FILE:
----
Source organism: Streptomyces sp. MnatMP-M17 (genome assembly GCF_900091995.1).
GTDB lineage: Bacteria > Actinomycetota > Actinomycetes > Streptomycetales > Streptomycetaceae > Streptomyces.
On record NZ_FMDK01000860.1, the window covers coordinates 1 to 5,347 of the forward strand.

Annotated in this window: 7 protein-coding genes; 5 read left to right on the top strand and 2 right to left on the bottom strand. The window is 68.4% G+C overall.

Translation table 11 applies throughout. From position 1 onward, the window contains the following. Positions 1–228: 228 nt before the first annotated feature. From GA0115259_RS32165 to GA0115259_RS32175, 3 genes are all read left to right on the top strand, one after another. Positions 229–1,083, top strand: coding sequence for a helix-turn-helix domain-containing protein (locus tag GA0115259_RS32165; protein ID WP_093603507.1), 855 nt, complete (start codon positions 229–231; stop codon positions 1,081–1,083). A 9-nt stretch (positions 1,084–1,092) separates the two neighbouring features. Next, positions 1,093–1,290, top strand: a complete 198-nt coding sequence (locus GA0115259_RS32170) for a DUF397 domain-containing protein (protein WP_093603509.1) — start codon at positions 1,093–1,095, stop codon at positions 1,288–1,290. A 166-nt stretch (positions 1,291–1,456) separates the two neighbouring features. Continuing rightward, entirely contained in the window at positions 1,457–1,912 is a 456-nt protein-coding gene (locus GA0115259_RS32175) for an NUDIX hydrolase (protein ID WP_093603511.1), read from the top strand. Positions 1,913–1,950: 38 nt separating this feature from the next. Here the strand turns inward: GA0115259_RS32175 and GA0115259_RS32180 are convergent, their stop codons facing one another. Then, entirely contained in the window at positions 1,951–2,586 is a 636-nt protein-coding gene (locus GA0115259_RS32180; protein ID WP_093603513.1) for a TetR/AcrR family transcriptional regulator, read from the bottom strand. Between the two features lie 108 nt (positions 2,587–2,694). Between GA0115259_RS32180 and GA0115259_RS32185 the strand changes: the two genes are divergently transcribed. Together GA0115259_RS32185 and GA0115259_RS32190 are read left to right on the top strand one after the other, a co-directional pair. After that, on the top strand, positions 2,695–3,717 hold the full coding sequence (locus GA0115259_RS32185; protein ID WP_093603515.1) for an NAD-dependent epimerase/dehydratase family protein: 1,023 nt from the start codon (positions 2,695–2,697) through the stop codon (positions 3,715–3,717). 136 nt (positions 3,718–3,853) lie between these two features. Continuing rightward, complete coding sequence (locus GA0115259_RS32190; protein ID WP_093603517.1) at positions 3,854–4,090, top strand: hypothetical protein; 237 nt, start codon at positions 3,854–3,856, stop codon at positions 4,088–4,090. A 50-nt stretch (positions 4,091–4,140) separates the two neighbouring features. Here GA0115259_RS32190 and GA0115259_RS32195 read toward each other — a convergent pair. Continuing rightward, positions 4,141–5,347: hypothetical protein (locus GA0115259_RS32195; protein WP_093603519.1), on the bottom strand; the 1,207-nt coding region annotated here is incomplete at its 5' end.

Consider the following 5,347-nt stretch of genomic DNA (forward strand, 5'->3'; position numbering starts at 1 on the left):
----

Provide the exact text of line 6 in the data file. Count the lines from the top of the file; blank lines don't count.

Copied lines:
Consider the following 5,347-nt stretch of genomic DNA (forward strand, 5'->3'; position numbering starts at 1 on the left):